Welcome to the Capital Note, a newsletter about business, finance, and economics. On the menu today: a mammoth margin call, the banks on the hook, and a look back at the failure of Long-Term Capital Management. To sign up for the Capital Note, follow this link.
A Spectacular Hedge-Fund Collapse
Wall Street is taking stock of the fallout from the rapid collapse of Archegos Capital Management, a $10 billion family office run by former Tiger Global fund manager Bill Hwang. The numbers so far are astounding: an estimated $3.2 billion in losses for Credit Suisse, at least $2 billion for Nomura.
Hwang’s family office took large, leveraged positions in a concentrated portfolio of stocks including ViacomCBS and Discovery Inc., both through outright share purchases and derivatives contracts called equity swaps. Prime brokers at investment banks lent large amounts of money to the firm on margin, perhaps mismeasuring the fund’s risk because of the opacity around derivatives. Unlike holdings of shares, which require investors to report ownership above 5 percent in a single stock, over-the-counter equity swaps offer exposure to stocks without the SEC reporting requirements of shareholdings.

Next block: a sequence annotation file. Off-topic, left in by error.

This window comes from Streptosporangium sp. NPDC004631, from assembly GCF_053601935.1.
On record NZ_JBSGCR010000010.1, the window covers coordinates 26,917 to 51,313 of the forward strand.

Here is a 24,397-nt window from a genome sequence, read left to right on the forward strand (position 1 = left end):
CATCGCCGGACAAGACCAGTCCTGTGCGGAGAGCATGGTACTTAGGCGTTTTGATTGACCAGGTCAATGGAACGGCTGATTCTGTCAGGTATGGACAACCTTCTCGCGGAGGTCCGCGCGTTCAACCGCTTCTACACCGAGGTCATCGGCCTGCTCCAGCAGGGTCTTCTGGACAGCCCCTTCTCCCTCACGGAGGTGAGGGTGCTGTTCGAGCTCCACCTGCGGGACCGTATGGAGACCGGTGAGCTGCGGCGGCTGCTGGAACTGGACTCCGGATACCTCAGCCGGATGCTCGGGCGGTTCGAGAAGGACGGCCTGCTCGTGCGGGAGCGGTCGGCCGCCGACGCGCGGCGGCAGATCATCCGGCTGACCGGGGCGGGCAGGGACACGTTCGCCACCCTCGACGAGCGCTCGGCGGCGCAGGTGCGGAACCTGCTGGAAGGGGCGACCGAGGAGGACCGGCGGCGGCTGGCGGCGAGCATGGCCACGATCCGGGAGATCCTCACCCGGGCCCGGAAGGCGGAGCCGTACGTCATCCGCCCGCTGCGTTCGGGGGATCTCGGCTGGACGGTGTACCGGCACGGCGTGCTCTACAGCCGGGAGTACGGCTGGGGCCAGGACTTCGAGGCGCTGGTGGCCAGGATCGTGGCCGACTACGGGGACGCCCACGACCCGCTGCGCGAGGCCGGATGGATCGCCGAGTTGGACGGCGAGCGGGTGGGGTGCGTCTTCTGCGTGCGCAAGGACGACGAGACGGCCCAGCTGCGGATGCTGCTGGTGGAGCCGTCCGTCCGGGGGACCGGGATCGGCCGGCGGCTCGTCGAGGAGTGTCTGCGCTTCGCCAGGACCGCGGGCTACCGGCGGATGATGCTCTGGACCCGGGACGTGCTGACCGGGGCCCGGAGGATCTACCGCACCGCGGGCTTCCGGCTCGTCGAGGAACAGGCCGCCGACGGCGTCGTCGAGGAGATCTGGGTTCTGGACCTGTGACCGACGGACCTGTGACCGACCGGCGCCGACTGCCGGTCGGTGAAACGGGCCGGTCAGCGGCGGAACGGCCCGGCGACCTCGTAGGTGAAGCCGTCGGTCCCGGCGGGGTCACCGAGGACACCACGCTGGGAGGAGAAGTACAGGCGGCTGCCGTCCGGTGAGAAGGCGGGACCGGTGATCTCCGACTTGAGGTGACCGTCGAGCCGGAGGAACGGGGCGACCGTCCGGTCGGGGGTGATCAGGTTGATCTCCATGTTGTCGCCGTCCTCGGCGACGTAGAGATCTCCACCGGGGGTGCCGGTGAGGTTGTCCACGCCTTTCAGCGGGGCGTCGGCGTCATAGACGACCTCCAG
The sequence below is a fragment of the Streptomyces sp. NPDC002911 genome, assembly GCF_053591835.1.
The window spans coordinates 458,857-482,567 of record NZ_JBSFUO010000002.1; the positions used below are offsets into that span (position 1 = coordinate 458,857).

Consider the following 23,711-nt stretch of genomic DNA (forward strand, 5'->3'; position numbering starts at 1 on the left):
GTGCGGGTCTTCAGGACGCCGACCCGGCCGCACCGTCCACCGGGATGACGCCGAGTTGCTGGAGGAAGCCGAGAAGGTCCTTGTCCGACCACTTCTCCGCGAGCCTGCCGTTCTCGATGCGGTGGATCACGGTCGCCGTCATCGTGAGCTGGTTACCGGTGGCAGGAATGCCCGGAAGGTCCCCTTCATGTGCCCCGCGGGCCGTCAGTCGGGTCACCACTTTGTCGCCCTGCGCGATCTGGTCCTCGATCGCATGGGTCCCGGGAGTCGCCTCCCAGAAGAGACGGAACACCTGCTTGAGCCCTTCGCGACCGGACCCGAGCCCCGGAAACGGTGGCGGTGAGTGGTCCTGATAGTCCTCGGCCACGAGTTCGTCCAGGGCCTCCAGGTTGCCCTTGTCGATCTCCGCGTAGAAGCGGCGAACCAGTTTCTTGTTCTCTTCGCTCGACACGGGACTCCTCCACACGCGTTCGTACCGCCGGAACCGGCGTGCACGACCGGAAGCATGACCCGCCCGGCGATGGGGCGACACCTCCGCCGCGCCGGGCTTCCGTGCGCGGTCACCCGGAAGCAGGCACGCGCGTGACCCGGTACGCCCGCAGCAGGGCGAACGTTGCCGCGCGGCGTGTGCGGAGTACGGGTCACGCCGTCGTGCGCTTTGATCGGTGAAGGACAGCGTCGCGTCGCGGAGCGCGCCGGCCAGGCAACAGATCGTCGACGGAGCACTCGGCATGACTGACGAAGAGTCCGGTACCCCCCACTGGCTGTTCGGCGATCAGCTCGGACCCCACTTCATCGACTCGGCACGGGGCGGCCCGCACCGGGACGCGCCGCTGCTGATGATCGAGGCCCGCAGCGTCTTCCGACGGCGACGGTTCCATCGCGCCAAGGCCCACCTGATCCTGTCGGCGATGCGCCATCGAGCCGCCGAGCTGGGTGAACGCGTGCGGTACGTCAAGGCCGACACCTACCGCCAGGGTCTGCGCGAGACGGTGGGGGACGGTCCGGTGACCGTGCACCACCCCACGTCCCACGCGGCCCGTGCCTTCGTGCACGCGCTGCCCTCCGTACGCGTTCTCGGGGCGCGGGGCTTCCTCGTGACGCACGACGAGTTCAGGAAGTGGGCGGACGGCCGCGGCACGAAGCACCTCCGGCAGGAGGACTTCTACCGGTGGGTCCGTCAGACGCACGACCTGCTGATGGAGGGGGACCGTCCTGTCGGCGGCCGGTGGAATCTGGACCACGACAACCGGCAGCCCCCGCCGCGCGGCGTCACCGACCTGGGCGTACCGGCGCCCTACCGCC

Hwang’s purchases of nine U.S. and Chinese tech stocks drove a steady increase in their share prices, but those positions moved against Archegos when Viacom, one of its holdings, announced an equity offering that would dilute its shareholders. Hwang, by most indications a talented investor, suddenly faced a multibillion-dollar margin call that he could not meet. In a replay of the WallStreetBets saga, when Robinhood halted buying of GameStop and other “meme stocks” as its margin exposure grew unsustainably high, Archegos’ lenders rushed to unwind the fund’s positions in block trades. The fire-sale sent shares of ViacomCBS, Discovery, and GSX Techedu, among others, plummeting.